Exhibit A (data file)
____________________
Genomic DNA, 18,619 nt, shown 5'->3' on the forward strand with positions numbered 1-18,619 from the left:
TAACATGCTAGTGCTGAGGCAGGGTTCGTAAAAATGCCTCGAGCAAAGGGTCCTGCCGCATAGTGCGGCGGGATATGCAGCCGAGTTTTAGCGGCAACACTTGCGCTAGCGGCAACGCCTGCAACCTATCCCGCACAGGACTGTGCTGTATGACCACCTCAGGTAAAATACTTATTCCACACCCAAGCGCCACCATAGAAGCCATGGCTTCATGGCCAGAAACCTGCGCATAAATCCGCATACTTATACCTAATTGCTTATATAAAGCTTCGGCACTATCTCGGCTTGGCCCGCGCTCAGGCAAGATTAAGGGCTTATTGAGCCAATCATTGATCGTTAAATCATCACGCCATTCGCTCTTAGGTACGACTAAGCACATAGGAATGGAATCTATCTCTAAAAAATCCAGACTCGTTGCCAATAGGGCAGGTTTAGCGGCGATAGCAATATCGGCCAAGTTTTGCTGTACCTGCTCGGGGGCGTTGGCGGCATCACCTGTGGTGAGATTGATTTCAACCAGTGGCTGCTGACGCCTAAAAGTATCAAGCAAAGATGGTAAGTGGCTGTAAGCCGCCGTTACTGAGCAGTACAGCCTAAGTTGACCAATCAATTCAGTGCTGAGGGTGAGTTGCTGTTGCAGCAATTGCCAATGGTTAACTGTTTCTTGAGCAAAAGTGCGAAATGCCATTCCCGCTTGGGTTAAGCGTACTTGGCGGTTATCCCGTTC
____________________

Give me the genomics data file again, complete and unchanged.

Genomic DNA, 18,619 nt, shown 5'->3' on the forward strand with positions numbered 1-18,619 from the left:
TAACATGCTAGTGCTGAGGCAGGGTTCGTAAAAATGCCTCGAGCAAAGGGTCCTGCCGCATAGTGCGGCGGGATATGCAGCCGAGTTTTAGCGGCAACACTTGCGCTAGCGGCAACGCCTGCAACCTATCCCGCACAGGACTGTGCTGTATGACCACCTCAGGTAAAATACTTATTCCACACCCAAGCGCCACCATAGAAGCCATGGCTTCATGGCCAGAAACCTGCGCATAAATCCGCATACTTATACCTAATTGCTTATATAAAGCTTCGGCACTATCTCGGCTTGGCCCGCGCTCAGGCAAGATTAAGGGCTTATTGAGCCAATCATTGATCGTTAAATCATCACGCCATTCGCTCTTAGGTACGACTAAGCACATAGGAATGGAATCTATCTCTAAAAAATCCAGACTCGTTGCCAATAGGGCAGGTTTAGCGGCGATAGCAATATCGGCCAAGTTTTGCTGTACCTGCTCGGGGGCGTTGGCGGCATCACCTGTGGTGAGATTGATTTCAACCAGTGGCTGCTGACGCCTAAAAGTATCAAGCAAAGATGGTAAGTGGCTGTAAGCCGCCGTTACTGAGCAGTACAGCCTAAGTTGACCAATCAATTCAGTGCTGAGGGTGAGTTGCTGTTGCAGCAATTGCCAATGGTTAACTGTTTCTTGAGCAAAAGTGCGAAATGCCATTCCCGCTTGGGTTAAGCGTACTTGGCGGTTATCCCGTTC